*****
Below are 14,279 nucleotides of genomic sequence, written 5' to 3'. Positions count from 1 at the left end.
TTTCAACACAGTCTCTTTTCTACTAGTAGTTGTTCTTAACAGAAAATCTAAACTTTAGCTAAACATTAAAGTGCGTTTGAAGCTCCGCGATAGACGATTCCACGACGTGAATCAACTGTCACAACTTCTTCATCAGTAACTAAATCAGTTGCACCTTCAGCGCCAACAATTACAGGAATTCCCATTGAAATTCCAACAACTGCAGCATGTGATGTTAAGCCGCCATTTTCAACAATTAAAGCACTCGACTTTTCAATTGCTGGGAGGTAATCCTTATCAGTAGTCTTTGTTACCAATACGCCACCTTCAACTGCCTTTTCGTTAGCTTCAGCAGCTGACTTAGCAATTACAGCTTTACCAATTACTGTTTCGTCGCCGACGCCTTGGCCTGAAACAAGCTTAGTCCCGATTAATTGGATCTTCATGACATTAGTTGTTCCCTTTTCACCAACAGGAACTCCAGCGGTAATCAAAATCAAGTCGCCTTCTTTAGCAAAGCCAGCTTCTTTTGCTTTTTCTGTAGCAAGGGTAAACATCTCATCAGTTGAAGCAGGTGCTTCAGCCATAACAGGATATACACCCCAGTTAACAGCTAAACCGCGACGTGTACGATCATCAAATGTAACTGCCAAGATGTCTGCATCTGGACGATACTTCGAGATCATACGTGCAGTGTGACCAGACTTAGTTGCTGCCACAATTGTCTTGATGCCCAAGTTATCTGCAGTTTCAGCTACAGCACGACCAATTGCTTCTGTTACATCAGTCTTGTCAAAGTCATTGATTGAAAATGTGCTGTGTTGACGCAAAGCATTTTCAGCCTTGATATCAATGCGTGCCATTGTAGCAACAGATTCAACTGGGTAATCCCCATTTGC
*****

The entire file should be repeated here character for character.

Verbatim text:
Below are 14,279 nucleotides of genomic sequence, written 5' to 3'. Positions count from 1 at the left end.
TTTCAACACAGTCTCTTTTCTACTAGTAGTTGTTCTTAACAGAAAATCTAAACTTTAGCTAAACATTAAAGTGCGTTTGAAGCTCCGCGATAGACGATTCCACGACGTGAATCAACTGTCACAACTTCTTCATCAGTAACTAAATCAGTTGCACCTTCAGCGCCAACAATTACAGGAATTCCCATTGAAATTCCAACAACTGCAGCATGTGATGTTAAGCCGCCATTTTCAACAATTAAAGCACTCGACTTTTCAATTGCTGGGAGGTAATCCTTATCAGTAGTCTTTGTTACCAATACGCCACCTTCAACTGCCTTTTCGTTAGCTTCAGCAGCTGACTTAGCAATTACAGCTTTACCAATTACTGTTTCGTCGCCGACGCCTTGGCCTGAAACAAGCTTAGTCCCGATTAATTGGATCTTCATGACATTAGTTGTTCCCTTTTCACCAACAGGAACTCCAGCGGTAATCAAAATCAAGTCGCCTTCTTTAGCAAAGCCAGCTTCTTTTGCTTTTTCTGTAGCAAGGGTAAACATCTCATCAGTTGAAGCAGGTGCTTCAGCCATAACAGGATATACACCCCAGTTAACAGCTAAACCGCGACGTGTACGATCATCAAATGTAACTGCCAAGATGTCTGCATCTGGACGATACTTCGAGATCATACGTGCAGTGTGACCAGACTTAGTTGCTGCCACAATTGTCTTGATGCCCAAGTTATCTGCAGTTTCAGCTACAGCACGACCAATTGCTTCTGTTACATCAGTCTTGTCAAAGTCATTGATTGAAAATGTGCTGTGTTGACGCAAAGCATTTTCAGCCTTGATATCAATGCGTGCCATTGTAGCAACAGATTCAACTGGGTAATCCCCATTTGC